4.4. The Alfvén theorems

The ideal and resistive MHD descriptions are rather useful in order to illustrate some global properties of the evolution of the plasma which are relevant both in the evolution of large-scale magnetic fields prior to recombination and in the discussion of the gravitational collapse in the presence of magnetic fields. These global properties of the plasma evolution go under the name of Alfvén theorems [87] (see also [88]).

In the ideal limit both the magnetic flux and the magnetic helicity are conserved. This means,

 (4.24)

where is an arbitrary closed surface which moves with the plasma (12). If the expression appearing at the right hand side is sub-leading and the magnetic flux lines evolve glued to the plasma element.

The other quantity which is conserved in the superconducting limit is the magnetic helicity

 (4.25)

where is the vector potential whose presence may lead to think that the whole expression (4.25) is not gauge-invariant. In fact . is not gauge invariant but, none the less, M is gauge-invariant since the integration volume is defined in such a way that the magnetic field is parallel to the surface which bounds V and which we will call V. If is the unit vector normal to V then . = 0 on V and the gauge dependent contribution to the integral appearing in Eq. (4.25) vanishes. In physical terms the integration may always be performed imagining that the space is sliced in flux tubes of the magnetic field. This procedure is correct provided the magnetic flux is, at least approximately, conserved as implied by Eq. (4.24).

The magnetic gyrotropy

 (4.26)

it is a gauge invariant measure of the diffusion rate of M. In fact, in the resistive approximation [88]

 (4.27)

As in the case of Eq. (4.25), for the magnetic helicity is approximately constant. The value of the magnetic gyrotropy allows to distinguish different mechanisms for the magnetic field generation. Some mechanisms are able to produce magnetic fields whose flux lines have a non-trivial gyrotropy. The properties of turbulent magnetized plasmas may change depending upon the value of the gyrotropy and of the helicity [87].

The physical interpretation of the flux and magnetic helicity conservation is the following. In MHD the magnetic field has to be always solenoidal (i.e. . = 0). Thus, the magnetic flux conservation implies that, in the superconducting limit (i.e. ) the magnetic flux lines, closed because of the transverse nature of the field, evolve always glued together with the plasma element. In this approximation, as far as the magnetic field evolution is concerned, the plasma is a collection of (closed) flux tubes. The theorem of flux conservation states then that the energetical properties of large-scale magnetic fields are conserved throughout the plasma evolution.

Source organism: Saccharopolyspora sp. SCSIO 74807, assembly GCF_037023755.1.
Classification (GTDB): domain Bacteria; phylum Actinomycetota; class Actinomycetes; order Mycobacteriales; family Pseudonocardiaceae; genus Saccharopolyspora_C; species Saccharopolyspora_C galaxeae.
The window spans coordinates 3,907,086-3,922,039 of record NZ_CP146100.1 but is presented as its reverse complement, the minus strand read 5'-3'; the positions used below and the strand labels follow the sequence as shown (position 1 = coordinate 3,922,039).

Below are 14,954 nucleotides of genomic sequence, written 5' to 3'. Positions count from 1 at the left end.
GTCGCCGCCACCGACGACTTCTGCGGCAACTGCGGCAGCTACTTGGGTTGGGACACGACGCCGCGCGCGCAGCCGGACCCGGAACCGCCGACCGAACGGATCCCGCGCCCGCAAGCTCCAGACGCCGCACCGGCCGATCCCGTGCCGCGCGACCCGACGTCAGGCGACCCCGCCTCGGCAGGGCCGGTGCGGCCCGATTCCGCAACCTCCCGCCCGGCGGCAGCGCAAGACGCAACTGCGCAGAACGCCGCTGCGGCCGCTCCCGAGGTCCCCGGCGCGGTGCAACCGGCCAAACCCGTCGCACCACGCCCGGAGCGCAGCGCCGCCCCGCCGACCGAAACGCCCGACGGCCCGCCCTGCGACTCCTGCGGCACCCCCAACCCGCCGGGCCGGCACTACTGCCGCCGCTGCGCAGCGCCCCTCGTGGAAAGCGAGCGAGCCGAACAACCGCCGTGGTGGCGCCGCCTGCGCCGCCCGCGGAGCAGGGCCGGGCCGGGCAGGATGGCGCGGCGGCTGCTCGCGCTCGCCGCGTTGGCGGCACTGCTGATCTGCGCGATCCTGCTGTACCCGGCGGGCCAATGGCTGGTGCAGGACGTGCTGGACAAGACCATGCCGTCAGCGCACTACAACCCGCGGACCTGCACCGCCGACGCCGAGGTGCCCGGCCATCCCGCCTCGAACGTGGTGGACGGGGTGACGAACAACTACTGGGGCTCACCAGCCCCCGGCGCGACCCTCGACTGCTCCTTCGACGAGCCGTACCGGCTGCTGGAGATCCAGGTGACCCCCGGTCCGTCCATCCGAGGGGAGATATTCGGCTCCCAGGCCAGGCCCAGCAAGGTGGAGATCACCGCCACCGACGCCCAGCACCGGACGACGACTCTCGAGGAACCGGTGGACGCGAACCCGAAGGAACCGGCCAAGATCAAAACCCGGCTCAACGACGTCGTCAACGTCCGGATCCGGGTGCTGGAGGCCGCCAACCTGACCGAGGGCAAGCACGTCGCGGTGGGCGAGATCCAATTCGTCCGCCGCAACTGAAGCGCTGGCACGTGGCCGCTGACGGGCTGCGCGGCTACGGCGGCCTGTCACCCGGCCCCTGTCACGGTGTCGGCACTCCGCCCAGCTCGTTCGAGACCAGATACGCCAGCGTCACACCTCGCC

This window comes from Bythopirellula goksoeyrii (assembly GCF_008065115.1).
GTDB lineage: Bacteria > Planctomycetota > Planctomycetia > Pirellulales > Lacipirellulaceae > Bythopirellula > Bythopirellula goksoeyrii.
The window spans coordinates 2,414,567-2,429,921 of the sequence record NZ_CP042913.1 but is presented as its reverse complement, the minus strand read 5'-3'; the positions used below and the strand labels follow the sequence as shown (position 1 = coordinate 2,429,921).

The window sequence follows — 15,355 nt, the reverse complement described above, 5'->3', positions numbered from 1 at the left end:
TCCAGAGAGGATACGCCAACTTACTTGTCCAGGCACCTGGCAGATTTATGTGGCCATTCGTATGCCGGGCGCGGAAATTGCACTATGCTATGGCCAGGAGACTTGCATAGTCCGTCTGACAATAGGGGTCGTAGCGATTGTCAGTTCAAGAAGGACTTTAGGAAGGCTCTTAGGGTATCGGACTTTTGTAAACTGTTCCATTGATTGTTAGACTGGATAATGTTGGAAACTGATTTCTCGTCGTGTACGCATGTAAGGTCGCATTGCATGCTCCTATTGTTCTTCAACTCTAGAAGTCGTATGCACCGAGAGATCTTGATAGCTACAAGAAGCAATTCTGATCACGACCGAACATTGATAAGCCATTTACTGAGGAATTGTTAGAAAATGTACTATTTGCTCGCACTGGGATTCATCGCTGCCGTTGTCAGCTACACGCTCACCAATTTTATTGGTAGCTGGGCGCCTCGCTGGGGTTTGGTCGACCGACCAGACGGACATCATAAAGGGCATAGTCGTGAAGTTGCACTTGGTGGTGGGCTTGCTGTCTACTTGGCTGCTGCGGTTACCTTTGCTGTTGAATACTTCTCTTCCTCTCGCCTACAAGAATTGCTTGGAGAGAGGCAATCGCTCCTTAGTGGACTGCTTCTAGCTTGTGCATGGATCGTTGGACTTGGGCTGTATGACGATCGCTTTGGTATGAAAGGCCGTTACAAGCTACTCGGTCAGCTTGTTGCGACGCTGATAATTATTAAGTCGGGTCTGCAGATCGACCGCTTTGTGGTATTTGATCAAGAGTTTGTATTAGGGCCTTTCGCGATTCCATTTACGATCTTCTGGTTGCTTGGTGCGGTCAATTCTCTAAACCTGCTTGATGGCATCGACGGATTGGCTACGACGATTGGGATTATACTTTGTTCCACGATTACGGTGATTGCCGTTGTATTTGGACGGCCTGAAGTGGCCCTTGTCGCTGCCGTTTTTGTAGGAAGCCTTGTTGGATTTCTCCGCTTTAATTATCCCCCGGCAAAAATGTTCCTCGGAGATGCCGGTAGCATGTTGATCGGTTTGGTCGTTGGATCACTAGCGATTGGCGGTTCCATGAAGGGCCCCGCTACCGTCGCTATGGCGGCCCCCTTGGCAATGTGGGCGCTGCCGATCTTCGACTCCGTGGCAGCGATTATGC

While the flux conservation concerns the energetical properties of the magnetic flux lines, the magnetic helicity concerns chiefly the topological properties of the magnetic flux lines. If the magnetic field is completely stochastic, the magnetic flux lines will be closed loops evolving independently in the plasma and the helicity will vanish. There could be, however, more complicated topological situations [88] where a single magnetic loop is twisted (like some kind of Möbius stripe) or the case where the magnetic loops are connected like the rings of a chain. In both cases the magnetic helicity will not be zero since it measures, essentially, the number of links and twists in the magnetic flux lines. Furthermore, in the superconducting limit, the helicity will not change throughout the time evolution. The conservation of the magnetic flux and of the magnetic helicity is a consequence of the fact that, in ideal MHD, the Ohmic electric field is always orthogonal both to the bulk velocity field and to the magnetic field. In the resistive MHD approximation this is no longer true.

If the conductivity is very large (but finite), the resistive MHD approximation suggests, on one hand, that the magnetic flux is only approximately conserved. On the other hand the approximate conservation of the magnetic helicity implies that the closed magnetic loops may modify their topological structure. The breaking of the flux lines, occurring at finite conductivity, is related to the possibility that bits of magnetic fluxes are ejected from a galaxy into the inter-galactic medium. This phenomenon is called magnetic reconnection and it is the basic mechanism explaining, at least qualitatively, why, during the solar flares, not only charged particles are emitted, but also magnetic fields. In the context of large scale magnetic fields the approximate (or exact) magnetic flux conservation has relevant consequences for the rôle of magnetic fields during gravitational collapse.

12 Notice that in Ref. [88] Eq. (4.24) has been derived without the 4 term at the right hand side because of different conventions. Back.